Christian McBride - A Veteran At 40 - LA Weekly
Since the late '80s Philly-bred bassist Christian McBride has been a low end powerhouse for artists including Milt Jackson, Diana Krall and Questlove. He spent the most time in our fair city between 2006 and 2010 when he was the "Creative Chair for Jazz" with the Los Angeles Philharmonic, and this Saturday he'll bring his straight ahead trio -- including pianist Christian Sands and drummer Ulysses Owens -- to share a bill with Ravi Coltrane's quartet at UCLA's Royce Hall.
It's fair to say that, like Randy Newman, he loves L.A. "L.A. has always got a bad rap," he says, calling from his New Jersey home. "It's so spread out. It's hard to get a sense of the jazz community. I always felt Los Angeles has one of the tightest jazz communities in the sense that people who really love the music are going to go out and find it. Wherever it may be they are going to go find it."
Socially, however, McBride has more than enough on his plate. "When I come to L.A., I go into managing mode. I have so many friends in L.A. that it becomes a matter of trying to not make people mad if I don't call them. I'm only gonna be there for one day!"
For a man as busy as McBride it's no wonder he's got to screen his phone calls. Last year he released his first big band album The Good Feeling. His dynamic charts and unstoppable band (Nicholas Payton, Ron Blake, Xavier Davis) earned him a Grammy nomination. If that wasn't enough he released a second album last year entitled Conversations with Christian that found him paired with legends, including the late Dr. Billy Taylor, and Chick Corea, not to mention friends including Dee Dee Bridgewater and Gina Gershon, of all people.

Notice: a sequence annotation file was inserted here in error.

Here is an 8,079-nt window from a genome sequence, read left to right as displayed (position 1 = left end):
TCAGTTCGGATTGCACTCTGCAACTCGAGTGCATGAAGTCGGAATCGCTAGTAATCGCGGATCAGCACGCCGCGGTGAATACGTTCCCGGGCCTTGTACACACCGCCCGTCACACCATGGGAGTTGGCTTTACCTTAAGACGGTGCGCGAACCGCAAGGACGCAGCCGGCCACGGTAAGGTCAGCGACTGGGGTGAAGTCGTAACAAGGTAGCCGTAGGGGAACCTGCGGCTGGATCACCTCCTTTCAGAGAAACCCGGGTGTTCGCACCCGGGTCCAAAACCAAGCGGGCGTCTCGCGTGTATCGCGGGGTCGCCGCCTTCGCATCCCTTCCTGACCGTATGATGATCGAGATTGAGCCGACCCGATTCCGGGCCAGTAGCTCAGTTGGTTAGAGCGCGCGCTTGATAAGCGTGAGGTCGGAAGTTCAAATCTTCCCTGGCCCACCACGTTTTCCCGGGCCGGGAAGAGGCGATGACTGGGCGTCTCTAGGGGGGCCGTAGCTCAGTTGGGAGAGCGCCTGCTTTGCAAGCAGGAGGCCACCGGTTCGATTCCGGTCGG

Diversity has been a hallmark of McBride's career. He has worked for jazz heroes like Freddie Hubbard and Bobby Watson but is just as comfortable with an electric bass, having held it down behind R&B masters like Isaac Hayes and James Brown. "I feel lucky that everyone I've had on my bucket list I've gotten to play with," says McBride.
Although not yet 40, McBride has been playing the bass professionally since Ronald Reagan was in office. "I never thought of it like trying to make a living," he says looking back on his career. "For me, playing bass was just something I really wanted to do. As long as I had that focus I never thought I'd make a living. I always knew it would come to me."
"But am I veteran?" he asks, somewhat surprised. "I've always admired Roy Haynes and Sonny Rollins. Roy Haynes still plays with the same vigor of his 20's and 30's. As we progress in life you still have to play hard. I can only hope that I get to my 80's. If I do, I still want to sweat. I still want to come off the bandstand puffing."
Christian McBride @ LA Weekly
Wednesday, February 01, 2012
Ben Wendel - Frame
Eclectic saxophonist Ben Wendel has lent his distinct
tenor to countless records from coast to coast but has
solidified his reputation with his band Kneebody. For
his second solo release Wendel has amassed a first-rate
band (which includes two members of Kneebody) that
tackles his eight original compositions (and one
standard) with a refreshing, youthful ferocity.
The album opens with the crashing “Chorale”, full
of driving, clustered harmonies. The first solo of the
album is offered up to pianist Gerald Clayton’s assured